A new training scheme is being rolled out in Vietnam as part of a wider move to get more women into supervisory roles in the country’s garment sector.
The GEAR (Gender Equality & Returns) project was successfully piloted at five factories in the south of Vietnam last year – and there are now plans to expand it to some northern provinces between June and October 2020.
It is being launched as part of the International Labour Organization’s (ILO) Better Work Vietnam programme in coordination with the International Financial Corporation (IFC).
The project focuses on helping factories improve line-level productivity by equipping female operators with the skills needed to effectively perform once promoted as a line leader. Through GEAR’s training, female operators are expected to acquire the soft and technical skills necessary to take on supervisory roles; and factory managers are coached on how to identify, train and retain female talent.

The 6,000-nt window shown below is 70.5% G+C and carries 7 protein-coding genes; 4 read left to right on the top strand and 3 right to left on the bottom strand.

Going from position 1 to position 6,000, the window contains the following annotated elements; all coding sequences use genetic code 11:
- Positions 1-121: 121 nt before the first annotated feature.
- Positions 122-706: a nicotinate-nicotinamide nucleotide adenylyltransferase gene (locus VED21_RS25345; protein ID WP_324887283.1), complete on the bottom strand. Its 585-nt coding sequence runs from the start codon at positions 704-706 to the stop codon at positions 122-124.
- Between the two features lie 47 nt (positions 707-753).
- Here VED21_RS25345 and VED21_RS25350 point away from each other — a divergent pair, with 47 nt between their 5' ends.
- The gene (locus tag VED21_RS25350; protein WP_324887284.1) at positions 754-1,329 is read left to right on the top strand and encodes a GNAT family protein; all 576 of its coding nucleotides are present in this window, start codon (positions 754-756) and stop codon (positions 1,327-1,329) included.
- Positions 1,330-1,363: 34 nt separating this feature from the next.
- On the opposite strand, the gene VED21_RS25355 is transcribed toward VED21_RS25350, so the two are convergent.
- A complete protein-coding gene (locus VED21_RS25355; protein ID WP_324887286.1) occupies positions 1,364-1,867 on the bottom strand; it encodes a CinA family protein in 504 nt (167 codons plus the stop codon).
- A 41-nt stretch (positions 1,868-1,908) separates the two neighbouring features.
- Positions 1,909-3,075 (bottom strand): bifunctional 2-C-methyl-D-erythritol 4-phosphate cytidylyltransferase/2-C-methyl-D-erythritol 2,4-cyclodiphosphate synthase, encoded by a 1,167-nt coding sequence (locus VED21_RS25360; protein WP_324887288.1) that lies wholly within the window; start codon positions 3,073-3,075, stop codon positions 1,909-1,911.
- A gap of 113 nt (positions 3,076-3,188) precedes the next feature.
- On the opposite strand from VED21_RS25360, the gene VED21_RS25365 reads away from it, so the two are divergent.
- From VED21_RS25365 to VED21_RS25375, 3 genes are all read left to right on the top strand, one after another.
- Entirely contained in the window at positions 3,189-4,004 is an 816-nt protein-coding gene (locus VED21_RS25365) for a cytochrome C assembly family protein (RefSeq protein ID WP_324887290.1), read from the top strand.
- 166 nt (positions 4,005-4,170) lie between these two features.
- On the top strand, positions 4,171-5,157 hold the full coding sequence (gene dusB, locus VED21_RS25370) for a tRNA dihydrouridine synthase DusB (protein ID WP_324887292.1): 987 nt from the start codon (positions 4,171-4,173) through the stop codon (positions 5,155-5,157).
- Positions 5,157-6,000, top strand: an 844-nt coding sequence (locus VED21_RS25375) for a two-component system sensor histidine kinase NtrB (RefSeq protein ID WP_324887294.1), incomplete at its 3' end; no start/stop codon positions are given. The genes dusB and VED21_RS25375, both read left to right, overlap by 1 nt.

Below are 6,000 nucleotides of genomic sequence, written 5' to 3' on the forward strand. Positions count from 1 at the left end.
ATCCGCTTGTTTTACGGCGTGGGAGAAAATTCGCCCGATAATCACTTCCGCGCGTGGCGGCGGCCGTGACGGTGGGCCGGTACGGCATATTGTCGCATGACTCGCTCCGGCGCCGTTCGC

The project originally started with a pilot programme in 28 factories in Bangladesh, before being adapted to Vietnamese context. It was scaled up in Bangladesh last year to train 700 female operators and their managers in 70 factories.
Better Work Vietnam was created in 2009 as a partnership between the ILO and the IFC. The programme engages with workers, employers and governments to improve working conditions and boost competitiveness of the garment industry. Since its inception it has increased its footprint in the country’s garment industry to reach 392 active factories employing almost 600,000 workers.